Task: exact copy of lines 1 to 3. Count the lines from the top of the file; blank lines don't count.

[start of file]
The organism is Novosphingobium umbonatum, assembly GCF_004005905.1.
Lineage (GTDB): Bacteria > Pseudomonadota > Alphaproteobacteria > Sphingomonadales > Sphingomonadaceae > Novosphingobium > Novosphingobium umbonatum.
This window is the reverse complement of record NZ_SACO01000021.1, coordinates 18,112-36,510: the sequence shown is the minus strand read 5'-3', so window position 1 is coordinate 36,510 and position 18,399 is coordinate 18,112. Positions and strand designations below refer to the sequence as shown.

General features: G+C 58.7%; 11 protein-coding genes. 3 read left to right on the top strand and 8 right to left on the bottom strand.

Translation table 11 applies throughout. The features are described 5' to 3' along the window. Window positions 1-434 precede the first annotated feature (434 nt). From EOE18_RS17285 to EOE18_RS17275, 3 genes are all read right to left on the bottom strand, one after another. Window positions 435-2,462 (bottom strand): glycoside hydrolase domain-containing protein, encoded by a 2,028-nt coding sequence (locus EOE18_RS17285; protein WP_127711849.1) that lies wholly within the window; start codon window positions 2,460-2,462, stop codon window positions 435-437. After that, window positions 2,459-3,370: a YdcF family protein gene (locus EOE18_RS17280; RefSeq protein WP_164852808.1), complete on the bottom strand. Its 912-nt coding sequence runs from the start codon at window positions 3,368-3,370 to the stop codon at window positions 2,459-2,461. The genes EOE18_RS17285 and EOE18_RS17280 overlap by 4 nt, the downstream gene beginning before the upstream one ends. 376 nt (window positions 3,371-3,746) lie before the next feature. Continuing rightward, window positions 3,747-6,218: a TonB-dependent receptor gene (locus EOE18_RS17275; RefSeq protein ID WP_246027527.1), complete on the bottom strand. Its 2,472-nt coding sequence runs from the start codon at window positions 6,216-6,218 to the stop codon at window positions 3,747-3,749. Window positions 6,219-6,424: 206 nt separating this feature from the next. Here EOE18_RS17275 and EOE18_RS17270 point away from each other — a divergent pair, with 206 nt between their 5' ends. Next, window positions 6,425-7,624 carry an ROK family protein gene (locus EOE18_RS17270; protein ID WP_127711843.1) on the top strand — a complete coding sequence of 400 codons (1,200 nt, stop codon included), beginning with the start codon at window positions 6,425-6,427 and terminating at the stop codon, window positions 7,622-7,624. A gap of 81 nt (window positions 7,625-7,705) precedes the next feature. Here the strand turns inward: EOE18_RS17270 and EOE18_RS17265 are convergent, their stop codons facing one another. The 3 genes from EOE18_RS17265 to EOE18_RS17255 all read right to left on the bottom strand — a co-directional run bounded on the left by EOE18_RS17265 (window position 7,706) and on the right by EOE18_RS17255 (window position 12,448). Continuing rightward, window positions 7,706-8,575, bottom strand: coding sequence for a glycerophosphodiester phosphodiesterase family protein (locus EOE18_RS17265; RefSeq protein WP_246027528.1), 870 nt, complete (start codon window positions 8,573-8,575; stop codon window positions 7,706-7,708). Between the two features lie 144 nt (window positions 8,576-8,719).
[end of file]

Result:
The organism is Novosphingobium umbonatum, assembly GCF_004005905.1.
Lineage (GTDB): Bacteria > Pseudomonadota > Alphaproteobacteria > Sphingomonadales > Sphingomonadaceae > Novosphingobium > Novosphingobium umbonatum.
This window is the reverse complement of record NZ_SACO01000021.1, coordinates 18,112-36,510: the sequence shown is the minus strand read 5'-3', so window position 1 is coordinate 36,510 and position 18,399 is coordinate 18,112. Positions and strand designations below refer to the sequence as shown.